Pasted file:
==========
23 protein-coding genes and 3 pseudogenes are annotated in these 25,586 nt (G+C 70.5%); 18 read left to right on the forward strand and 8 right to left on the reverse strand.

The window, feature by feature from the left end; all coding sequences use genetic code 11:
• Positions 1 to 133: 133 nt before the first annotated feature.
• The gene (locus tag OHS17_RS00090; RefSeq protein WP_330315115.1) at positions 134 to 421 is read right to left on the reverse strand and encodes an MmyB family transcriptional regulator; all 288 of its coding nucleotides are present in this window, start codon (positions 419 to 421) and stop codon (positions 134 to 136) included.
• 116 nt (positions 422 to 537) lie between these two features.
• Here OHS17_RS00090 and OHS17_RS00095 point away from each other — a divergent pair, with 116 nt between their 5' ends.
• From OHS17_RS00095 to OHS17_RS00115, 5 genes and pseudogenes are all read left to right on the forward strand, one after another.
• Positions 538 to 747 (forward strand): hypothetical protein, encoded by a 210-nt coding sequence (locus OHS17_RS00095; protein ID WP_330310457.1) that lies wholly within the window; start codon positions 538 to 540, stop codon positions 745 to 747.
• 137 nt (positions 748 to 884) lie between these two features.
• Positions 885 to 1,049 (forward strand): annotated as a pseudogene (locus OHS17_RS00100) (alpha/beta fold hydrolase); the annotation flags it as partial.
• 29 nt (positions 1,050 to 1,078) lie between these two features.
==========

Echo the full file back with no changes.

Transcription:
23 protein-coding genes and 3 pseudogenes are annotated in these 25,586 nt (G+C 70.5%); 18 read left to right on the forward strand and 8 right to left on the reverse strand.

The window, feature by feature from the left end; all coding sequences use genetic code 11:
• Positions 1 to 133: 133 nt before the first annotated feature.
• The gene (locus tag OHS17_RS00090; RefSeq protein WP_330315115.1) at positions 134 to 421 is read right to left on the reverse strand and encodes an MmyB family transcriptional regulator; all 288 of its coding nucleotides are present in this window, start codon (positions 419 to 421) and stop codon (positions 134 to 136) included.
• 116 nt (positions 422 to 537) lie between these two features.
• Here OHS17_RS00090 and OHS17_RS00095 point away from each other — a divergent pair, with 116 nt between their 5' ends.
• From OHS17_RS00095 to OHS17_RS00115, 5 genes and pseudogenes are all read left to right on the forward strand, one after another.
• Positions 538 to 747 (forward strand): hypothetical protein, encoded by a 210-nt coding sequence (locus OHS17_RS00095; protein ID WP_330310457.1) that lies wholly within the window; start codon positions 538 to 540, stop codon positions 745 to 747.
• 137 nt (positions 748 to 884) lie between these two features.
• Positions 885 to 1,049 (forward strand): annotated as a pseudogene (locus OHS17_RS00100) (alpha/beta fold hydrolase); the annotation flags it as partial.
• 29 nt (positions 1,050 to 1,078) lie between these two features.